7. Mozart: Piano Sonata no. 14, K 457 in c minor
I played this piece in high school and at the recital, I messed up so bad that it was shameful. I never forgot that and continued to work on the piece until . . . I'm still working on this piece. I can play it practically perfect now, but it still remains a powerful memory for me. I don't want to mess up in front of people again - especially after working on it so much. Ask me to play it sometime.
6. Beethoven: PianoSonata no. 8, Op. 13 in c minor (Pathetique)
When the Allegro movement begins, you realize why this is such a famous piece of music. Beethoven wrote some of the most dramatic and interesting music to date, and to quote Billy Joel "The beginning of Beethoven's 5th Symphony is not just a briliant composition, it's a great riff."
5. Beethoven's Piano Sonata no. 14, Op. 27 in c# minor (Moonlight)
O.K., so I like piano sonatas! Can you blame me? I was forced to play them half of my life. But everyone knows this one - perhaps the most famous piece of music ever. However, what gets me is not the famous first movement but the awesomely fast and crazy third movement. If you haven't heard this, check it out. Highest recommendation. Very fun to play too.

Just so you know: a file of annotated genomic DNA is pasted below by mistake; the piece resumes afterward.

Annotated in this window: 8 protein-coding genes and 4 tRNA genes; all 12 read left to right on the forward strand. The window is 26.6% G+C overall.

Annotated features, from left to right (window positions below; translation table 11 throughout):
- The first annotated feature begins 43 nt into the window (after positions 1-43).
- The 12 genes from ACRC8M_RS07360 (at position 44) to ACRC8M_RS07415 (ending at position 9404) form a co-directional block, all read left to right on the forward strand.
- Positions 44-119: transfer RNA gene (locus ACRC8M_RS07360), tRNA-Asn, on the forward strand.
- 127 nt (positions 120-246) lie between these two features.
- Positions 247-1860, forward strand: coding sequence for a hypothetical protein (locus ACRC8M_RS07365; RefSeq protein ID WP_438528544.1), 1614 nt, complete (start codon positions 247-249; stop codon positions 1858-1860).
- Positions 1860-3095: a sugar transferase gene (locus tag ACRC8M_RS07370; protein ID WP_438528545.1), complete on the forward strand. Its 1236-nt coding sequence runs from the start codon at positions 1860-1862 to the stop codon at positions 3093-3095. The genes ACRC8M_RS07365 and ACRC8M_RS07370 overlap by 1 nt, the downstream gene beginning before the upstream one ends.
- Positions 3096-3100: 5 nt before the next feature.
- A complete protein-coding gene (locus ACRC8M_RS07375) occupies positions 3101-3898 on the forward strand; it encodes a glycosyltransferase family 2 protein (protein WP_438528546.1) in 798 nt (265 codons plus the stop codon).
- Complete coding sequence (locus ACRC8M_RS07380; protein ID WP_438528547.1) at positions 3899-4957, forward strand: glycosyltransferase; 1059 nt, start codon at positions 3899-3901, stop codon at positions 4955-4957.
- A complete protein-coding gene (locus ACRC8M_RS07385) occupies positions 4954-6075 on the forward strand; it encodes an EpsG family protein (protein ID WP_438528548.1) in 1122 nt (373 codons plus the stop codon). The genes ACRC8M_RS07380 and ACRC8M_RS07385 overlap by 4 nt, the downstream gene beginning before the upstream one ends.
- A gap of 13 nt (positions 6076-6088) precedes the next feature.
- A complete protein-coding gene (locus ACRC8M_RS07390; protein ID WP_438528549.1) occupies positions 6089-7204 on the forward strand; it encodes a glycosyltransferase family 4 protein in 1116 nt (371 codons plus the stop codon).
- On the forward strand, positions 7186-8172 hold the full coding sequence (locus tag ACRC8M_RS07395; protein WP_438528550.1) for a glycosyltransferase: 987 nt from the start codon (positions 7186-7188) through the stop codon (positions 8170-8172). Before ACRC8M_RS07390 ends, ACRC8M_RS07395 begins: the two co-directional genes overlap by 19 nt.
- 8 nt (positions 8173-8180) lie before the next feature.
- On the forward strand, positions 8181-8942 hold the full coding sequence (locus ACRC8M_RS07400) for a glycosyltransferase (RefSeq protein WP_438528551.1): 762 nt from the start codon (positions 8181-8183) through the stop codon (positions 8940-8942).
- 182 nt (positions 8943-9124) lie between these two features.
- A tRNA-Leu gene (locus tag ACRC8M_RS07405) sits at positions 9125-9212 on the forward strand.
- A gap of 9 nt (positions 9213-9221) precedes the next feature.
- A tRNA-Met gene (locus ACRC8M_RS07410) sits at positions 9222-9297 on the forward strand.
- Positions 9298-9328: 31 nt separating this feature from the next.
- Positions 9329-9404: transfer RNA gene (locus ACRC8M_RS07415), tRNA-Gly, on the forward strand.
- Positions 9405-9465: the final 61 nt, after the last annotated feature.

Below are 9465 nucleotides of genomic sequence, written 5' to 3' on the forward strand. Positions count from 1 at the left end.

4. Gershwin's Rhapsody in Blue
Again with the clichés! Well, you can hate, but there's a reason these pieces are popular. Rhapsody in Blue is an amazing fantasy that melds ragtime harmonies with orchestral and pianistic virtuosity. You want to call it classical, you want to call it jazz. But in the end, it's Gershwin, and what greater compliment is there for a composer?
3. Schumann Piano Concerto
This piece made me love that I practiced all those years. A beautiful, timeless melody that transports me to every fantasy I ever had to being a concert pianist. I loved playing this piece and I secretly still want to perform it with a real orchestra. O.K., well it WAS a secret.
2. Mozart's Don Giovanni
This would be number one if not for the emotional rollercoaster the next piece takes me on. This is my favorite composition, period. It's by my favorite composer in the genre I respect the most. It has ghosts, sword fights, demons, and lots of women - every comic book lover's dream come true. But it's the music that I love. Every aria and recitative are the perfect stage for the penultimate scene where Don Giovanni (Don Juan in Spanish) defies hell itself supported by some of the most frightening sounding music ever written at that time. Too cool.
1. Rachmaninov's Piano Concerto no. 2, Op. 18 in c minor
You may have not noticed that several pieces on this list are in c minor. Maybe it's like Spinal Tap - "I find that d minor is the saddest of all keys." LOL I don't know what connection c minor has to my life, but I can tell you that this composition makes me cry EVERYTIME I listen to it. That's amazing. That's why this is number 1, often referred to as "Rocky 2," (Rachmaninov pictured above). The entire piece is about 25 minutes long, but the third movement has a theme that tears right through me, and as it builds up throughout the movements, by the time it reaches the climax, I'm literally weeping. So much passion. So much emotion. Darn those Russians! I've never even tried to play this one, but I think I'm going to go listen it to it right now.
Whew! Thas was a heavy, boring blog. Hope you're still here next week. I'll lighten up.